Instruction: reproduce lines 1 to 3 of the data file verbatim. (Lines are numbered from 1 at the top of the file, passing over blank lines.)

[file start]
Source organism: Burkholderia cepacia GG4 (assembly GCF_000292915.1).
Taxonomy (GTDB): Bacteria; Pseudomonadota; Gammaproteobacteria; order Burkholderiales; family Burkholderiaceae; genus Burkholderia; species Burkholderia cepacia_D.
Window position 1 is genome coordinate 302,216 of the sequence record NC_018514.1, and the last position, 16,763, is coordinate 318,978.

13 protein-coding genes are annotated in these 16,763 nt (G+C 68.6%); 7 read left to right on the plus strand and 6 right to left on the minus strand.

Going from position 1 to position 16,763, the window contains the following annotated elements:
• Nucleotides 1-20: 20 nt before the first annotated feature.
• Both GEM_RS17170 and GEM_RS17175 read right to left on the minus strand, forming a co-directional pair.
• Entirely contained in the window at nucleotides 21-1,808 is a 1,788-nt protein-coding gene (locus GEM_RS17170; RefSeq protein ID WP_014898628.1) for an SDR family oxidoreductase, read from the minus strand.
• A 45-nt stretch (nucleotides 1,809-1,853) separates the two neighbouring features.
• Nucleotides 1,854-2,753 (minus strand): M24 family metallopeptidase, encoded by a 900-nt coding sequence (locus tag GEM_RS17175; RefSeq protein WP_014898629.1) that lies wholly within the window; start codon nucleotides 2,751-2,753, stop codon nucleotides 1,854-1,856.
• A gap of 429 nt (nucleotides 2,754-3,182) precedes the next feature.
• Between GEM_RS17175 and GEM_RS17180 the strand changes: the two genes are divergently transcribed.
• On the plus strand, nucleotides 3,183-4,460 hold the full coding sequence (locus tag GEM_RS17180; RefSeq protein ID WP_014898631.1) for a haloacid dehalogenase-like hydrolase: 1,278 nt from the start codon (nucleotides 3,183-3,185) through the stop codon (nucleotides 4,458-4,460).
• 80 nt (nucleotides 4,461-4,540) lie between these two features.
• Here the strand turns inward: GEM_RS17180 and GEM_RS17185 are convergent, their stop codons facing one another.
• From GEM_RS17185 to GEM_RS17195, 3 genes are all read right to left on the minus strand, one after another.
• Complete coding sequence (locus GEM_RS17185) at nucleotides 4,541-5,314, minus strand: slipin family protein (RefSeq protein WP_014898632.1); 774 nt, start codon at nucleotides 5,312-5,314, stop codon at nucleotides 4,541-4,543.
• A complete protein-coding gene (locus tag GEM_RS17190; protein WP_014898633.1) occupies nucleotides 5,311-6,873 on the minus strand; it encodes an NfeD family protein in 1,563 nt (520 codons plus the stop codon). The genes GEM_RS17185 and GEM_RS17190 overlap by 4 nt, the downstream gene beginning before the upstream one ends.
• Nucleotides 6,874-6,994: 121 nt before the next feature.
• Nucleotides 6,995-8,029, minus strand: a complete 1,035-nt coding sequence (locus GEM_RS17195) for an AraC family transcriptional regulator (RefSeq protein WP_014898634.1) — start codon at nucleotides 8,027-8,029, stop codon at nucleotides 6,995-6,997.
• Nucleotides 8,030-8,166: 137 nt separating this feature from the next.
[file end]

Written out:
Source organism: Burkholderia cepacia GG4 (assembly GCF_000292915.1).
Taxonomy (GTDB): Bacteria; Pseudomonadota; Gammaproteobacteria; order Burkholderiales; family Burkholderiaceae; genus Burkholderia; species Burkholderia cepacia_D.
Window position 1 is genome coordinate 302,216 of the sequence record NC_018514.1, and the last position, 16,763, is coordinate 318,978.